Tiny Houses

Architect Brad Swartz discusses his winning tiny home formula

Architect Brad Swartz discusse...
The 27-square meter (290-sq ft) apartment was transformed into a multi-functional home that comfortably accommodates two
The 27-square meter (290-sq ft) apartment was transformed into a multi-functional home that comfortably accommodates two
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Australian architect Brad Swartz won the 2015 Houses Awards for Best Apartment or Unit, for his project in Darlinghurst, Sydney
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Australian architect Brad Swartz won the 2015 Houses Awards for Best Apartment or Unit, for his project in Darlinghurst, Sydney
The tiny apartment features a snug double bedroom, open living with European kitchen and laundry
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The tiny apartment features a snug double bedroom, open living with European kitchen and laundry
The tiny apartment features ample storage space, multi-purpose zones, clean lines and lots of natural light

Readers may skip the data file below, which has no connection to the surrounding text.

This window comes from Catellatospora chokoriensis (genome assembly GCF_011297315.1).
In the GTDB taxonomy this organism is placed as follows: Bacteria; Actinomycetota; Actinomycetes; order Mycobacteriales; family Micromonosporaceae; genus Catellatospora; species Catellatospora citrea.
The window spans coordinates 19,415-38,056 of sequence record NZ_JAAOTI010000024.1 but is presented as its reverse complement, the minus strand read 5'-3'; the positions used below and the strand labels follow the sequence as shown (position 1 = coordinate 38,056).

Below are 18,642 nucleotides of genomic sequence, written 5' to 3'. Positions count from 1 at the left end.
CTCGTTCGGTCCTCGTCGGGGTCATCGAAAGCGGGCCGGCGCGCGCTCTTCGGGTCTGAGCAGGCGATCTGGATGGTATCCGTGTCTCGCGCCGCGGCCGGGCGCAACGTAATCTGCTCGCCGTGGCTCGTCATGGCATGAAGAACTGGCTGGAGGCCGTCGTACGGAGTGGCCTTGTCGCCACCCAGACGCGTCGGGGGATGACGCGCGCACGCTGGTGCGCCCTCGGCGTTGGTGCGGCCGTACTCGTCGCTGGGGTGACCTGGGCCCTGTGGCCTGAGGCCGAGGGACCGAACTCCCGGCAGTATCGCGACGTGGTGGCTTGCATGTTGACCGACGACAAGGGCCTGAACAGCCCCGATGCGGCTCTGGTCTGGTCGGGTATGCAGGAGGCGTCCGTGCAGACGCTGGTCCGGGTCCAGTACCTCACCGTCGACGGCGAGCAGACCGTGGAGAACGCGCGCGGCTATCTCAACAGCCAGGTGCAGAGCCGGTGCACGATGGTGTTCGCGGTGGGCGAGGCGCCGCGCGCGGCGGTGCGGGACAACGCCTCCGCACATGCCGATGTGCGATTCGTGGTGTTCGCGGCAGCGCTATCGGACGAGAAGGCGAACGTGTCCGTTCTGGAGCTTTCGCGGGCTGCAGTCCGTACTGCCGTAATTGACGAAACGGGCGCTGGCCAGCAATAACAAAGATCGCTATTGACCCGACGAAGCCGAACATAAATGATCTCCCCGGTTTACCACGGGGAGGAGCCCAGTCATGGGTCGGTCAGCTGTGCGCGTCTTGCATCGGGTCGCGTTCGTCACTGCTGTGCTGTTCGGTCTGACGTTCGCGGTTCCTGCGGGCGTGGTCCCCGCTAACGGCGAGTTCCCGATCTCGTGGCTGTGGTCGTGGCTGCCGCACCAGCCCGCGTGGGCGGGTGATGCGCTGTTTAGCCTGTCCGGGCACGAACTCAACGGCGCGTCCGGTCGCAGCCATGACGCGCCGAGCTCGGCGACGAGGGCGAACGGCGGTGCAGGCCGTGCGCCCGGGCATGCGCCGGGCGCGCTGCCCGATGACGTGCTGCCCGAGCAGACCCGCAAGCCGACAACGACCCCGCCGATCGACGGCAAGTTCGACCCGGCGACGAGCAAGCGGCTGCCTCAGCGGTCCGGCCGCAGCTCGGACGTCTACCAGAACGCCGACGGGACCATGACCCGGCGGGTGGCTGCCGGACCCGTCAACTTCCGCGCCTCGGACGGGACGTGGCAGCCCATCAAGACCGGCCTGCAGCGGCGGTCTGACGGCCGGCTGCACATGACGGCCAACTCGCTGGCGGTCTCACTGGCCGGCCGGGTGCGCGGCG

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The tiny apartment features ample storage space, multi-purpose zones, clean lines and lots of natural light
The multi-purpose wall conceals the entrance to the bedroom, along with a flat screen TV, bookshelf, a vertical wine rack and a fold-down desk
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The multi-purpose wall conceals the entrance to the bedroom, along with a flat screen TV, bookshelf, a vertical wine rack and a fold-down desk
The "public" zone was created to include all aspects of everyday living, including kitchen, study, storage and enough room for entertaining or relaxing
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The "public" zone was created to include all aspects of everyday living, including kitchen, study, storage and enough room for entertaining or relaxing
Swartz reconfigured what was originally just a single-room apartment to incorporate two distinct zones
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Swartz reconfigured what was originally just a single-room apartment to incorporate two distinct zones